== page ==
Since then opinions in cases indistinguishable in legal principle from the one now before us were written and adopted in reliance upon the rationale of Paper Supply. (Kerasotes Rialto Theater Corp. v. City of Peoria (1979), 77 Ill.2d 491; Town of Cicero v. Fox Valley Trotting Club, Inc. (1976), 65 Ill.2d 10; Mulligan v. Dunne (1975), 61 Ill.2d 544.) Undoubtedly, tax ordinances have been adopted by unknown numbers of home rule units in reliance upon those cases. While the majority opinion attempts to minimize the possibility of challenges to those ordinances by indicating that all of our earlier decisions involved different and distinguishable facts and taxes, even a cursory reading of those cases will, in my judgment, demonstrate the fallacy of that statement. Apparently, however, because this tax is viewed as particularly undesirable it is now stricken, in part on the ground that it is a prohibited occupation tax. The opinion so holding is, in my judgment, simply incompatible with our earlier opinions and totally inconsistent with S. Bloom, Inc. v. Korshak (1972), 52 Ill.2d 56 and Jacobs v. City of Chicago (1973), 53 Ill.2d 421, among others.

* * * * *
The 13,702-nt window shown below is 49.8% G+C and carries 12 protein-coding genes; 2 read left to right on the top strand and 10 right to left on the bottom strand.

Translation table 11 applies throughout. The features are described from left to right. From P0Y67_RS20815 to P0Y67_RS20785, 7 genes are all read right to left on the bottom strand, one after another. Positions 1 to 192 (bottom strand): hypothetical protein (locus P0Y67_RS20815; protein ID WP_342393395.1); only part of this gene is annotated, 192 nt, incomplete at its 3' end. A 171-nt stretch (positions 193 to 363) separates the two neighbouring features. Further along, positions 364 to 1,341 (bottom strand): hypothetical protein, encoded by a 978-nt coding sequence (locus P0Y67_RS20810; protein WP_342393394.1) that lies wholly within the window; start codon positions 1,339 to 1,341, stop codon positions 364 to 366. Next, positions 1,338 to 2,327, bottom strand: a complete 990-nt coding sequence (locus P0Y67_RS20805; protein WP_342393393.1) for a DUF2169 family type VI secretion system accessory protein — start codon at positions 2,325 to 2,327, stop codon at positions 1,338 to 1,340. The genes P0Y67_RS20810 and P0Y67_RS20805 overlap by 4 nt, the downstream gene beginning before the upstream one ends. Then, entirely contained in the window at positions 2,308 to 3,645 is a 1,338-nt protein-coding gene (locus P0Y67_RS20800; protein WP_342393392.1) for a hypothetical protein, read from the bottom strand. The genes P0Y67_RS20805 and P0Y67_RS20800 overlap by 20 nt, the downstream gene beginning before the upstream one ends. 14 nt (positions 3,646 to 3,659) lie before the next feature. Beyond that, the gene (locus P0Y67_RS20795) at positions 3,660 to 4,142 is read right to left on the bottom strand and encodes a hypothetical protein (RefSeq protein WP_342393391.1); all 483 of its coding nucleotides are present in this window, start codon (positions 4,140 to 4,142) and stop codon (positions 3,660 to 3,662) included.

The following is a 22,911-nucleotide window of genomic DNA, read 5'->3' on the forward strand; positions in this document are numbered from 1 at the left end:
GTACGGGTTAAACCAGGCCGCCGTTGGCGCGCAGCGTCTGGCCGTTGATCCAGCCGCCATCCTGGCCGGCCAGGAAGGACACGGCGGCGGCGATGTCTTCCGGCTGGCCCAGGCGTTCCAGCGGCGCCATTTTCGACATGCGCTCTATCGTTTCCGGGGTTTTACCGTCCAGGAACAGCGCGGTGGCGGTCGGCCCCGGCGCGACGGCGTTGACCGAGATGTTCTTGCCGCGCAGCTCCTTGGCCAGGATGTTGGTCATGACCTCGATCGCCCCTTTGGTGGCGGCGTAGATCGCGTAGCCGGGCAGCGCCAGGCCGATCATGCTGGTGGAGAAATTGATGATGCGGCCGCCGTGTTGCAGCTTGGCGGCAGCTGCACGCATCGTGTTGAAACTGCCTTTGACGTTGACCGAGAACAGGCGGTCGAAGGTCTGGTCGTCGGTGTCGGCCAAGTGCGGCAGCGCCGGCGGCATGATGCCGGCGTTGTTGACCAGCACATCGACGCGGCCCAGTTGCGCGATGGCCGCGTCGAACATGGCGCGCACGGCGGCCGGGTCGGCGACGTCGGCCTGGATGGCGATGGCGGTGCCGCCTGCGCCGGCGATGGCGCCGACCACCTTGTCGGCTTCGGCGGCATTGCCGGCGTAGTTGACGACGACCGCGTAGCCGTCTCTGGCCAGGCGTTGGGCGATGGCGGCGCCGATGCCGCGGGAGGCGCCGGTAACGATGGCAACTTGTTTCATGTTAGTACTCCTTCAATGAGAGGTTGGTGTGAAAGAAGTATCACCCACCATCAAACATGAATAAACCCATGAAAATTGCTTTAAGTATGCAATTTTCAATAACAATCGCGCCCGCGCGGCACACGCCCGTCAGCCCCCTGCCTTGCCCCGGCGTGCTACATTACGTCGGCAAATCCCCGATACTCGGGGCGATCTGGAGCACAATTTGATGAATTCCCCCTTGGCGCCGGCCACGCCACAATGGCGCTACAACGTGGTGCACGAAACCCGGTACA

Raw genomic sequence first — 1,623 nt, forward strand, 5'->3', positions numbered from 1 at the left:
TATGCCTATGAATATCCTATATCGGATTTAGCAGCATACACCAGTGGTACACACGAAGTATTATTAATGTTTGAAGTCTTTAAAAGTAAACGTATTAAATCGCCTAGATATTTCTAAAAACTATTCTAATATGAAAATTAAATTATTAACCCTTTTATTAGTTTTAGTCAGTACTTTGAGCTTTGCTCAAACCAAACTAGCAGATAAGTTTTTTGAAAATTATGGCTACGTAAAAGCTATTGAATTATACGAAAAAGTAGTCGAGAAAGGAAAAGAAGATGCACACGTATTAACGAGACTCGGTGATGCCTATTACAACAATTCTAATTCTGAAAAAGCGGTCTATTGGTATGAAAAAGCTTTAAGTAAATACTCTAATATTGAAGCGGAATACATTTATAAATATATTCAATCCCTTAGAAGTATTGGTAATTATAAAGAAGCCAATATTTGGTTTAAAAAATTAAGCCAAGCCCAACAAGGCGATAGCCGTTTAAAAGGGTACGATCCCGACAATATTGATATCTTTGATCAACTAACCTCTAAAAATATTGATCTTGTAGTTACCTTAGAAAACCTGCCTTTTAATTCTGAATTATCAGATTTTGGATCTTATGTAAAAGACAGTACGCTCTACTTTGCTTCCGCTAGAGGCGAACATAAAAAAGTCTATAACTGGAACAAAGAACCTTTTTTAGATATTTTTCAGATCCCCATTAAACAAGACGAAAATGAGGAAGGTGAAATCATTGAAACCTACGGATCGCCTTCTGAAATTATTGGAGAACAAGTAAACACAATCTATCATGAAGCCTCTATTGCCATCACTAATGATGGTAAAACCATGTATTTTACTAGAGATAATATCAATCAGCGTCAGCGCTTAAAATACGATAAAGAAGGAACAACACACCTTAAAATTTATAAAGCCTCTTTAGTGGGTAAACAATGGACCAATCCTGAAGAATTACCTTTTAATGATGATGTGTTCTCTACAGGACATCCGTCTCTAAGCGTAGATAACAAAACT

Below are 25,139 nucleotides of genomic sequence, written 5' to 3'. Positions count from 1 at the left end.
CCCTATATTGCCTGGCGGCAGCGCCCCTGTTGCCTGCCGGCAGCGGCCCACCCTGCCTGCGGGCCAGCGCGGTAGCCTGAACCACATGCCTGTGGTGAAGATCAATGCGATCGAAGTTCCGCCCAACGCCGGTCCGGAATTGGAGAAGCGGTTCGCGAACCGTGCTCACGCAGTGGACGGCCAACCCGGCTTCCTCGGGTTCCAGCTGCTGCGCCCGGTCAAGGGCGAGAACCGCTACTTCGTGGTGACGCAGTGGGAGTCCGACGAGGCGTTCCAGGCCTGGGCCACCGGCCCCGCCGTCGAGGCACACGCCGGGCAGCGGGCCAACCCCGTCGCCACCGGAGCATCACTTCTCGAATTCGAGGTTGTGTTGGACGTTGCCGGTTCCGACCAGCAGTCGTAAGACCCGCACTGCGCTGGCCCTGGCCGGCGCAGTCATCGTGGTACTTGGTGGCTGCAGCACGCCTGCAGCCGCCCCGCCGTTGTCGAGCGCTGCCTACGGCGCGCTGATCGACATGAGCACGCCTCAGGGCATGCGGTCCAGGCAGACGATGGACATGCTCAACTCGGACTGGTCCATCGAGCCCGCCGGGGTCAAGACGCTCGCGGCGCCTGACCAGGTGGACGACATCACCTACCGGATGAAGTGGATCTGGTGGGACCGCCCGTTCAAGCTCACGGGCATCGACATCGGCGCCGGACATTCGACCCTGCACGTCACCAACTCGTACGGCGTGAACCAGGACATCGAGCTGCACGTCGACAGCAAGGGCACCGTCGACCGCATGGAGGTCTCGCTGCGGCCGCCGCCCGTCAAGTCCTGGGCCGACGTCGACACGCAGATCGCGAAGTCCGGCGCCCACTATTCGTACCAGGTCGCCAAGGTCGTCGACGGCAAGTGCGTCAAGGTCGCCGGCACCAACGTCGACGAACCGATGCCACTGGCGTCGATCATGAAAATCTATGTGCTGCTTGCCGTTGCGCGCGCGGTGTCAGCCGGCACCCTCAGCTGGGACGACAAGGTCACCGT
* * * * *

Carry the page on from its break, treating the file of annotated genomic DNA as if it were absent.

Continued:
In Paper Supply, the court held that the Chicago employers' expense tax ordinance which imposed a $3 per month tax upon employers who employed 15 or more individuals as commission merchants or full-time employees was not an occupation tax in violation of article VII, section 6(e), of the 1970 Constitution. The court reached this conclusion after determining that the delegates had not intended that the term "tax upon occupations" be defined any differently than this court had previously defined "occupation tax," and after noting that the Constitution requires that we resolve the question in favor of a broad rather than a narrow interpretation of a home rule unit's taxing power. Ill. Const. 1970, art. VII, § 6(m).

Our long-standing definition of an occupation tax which would be beyond the power of a home rule unit to enact, absent express authorization by the General Assembly, is as follows:

"[A]n occupation tax has one of two missions: either to regulate and control a given business or occupation, or to impose a tax for the privilege of exercising, undertaking or operating a given occupation, trade or profession. Its effect is to license a person engaged in a given calling or occupation. * * * The payment of the tax itself is a condition precedent to the privilege of carrying on a business or occupation." Reif v. Barrett (1933), 355 Ill. 104, 109.